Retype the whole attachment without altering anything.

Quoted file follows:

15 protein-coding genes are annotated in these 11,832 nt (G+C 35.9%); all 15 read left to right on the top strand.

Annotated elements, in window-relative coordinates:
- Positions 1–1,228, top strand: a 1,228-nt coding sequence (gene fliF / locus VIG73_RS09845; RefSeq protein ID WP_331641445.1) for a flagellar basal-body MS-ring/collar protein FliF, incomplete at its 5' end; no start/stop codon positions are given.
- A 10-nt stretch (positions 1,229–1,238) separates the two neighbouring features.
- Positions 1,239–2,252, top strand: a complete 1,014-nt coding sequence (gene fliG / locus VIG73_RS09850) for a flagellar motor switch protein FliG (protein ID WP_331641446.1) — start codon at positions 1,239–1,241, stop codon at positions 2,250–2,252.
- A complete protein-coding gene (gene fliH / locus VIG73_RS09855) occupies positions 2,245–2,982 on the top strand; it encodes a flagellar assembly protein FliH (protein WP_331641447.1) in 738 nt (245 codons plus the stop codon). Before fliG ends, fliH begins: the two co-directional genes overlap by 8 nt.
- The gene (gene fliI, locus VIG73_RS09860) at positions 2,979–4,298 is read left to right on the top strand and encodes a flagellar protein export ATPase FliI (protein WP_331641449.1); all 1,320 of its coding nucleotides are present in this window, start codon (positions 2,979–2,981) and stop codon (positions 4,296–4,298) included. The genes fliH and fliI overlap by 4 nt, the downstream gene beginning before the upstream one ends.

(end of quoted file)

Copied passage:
15 protein-coding genes are annotated in these 11,832 nt (G+C 35.9%); all 15 read left to right on the top strand.

Annotated elements, in window-relative coordinates:
- Positions 1–1,228, top strand: a 1,228-nt coding sequence (gene fliF / locus VIG73_RS09845; RefSeq protein ID WP_331641445.1) for a flagellar basal-body MS-ring/collar protein FliF, incomplete at its 5' end; no start/stop codon positions are given.
- A 10-nt stretch (positions 1,229–1,238) separates the two neighbouring features.
- Positions 1,239–2,252, top strand: a complete 1,014-nt coding sequence (gene fliG / locus VIG73_RS09850) for a flagellar motor switch protein FliG (protein ID WP_331641446.1) — start codon at positions 1,239–1,241, stop codon at positions 2,250–2,252.
- A complete protein-coding gene (gene fliH / locus VIG73_RS09855) occupies positions 2,245–2,982 on the top strand; it encodes a flagellar assembly protein FliH (protein WP_331641447.1) in 738 nt (245 codons plus the stop codon). Before fliG ends, fliH begins: the two co-directional genes overlap by 8 nt.
- The gene (gene fliI, locus VIG73_RS09860) at positions 2,979–4,298 is read left to right on the top strand and encodes a flagellar protein export ATPase FliI (protein WP_331641449.1); all 1,320 of its coding nucleotides are present in this window, start codon (positions 2,979–2,981) and stop codon (positions 4,296–4,298) included. The genes fliH and fliI overlap by 4 nt, the downstream gene beginning before the upstream one ends.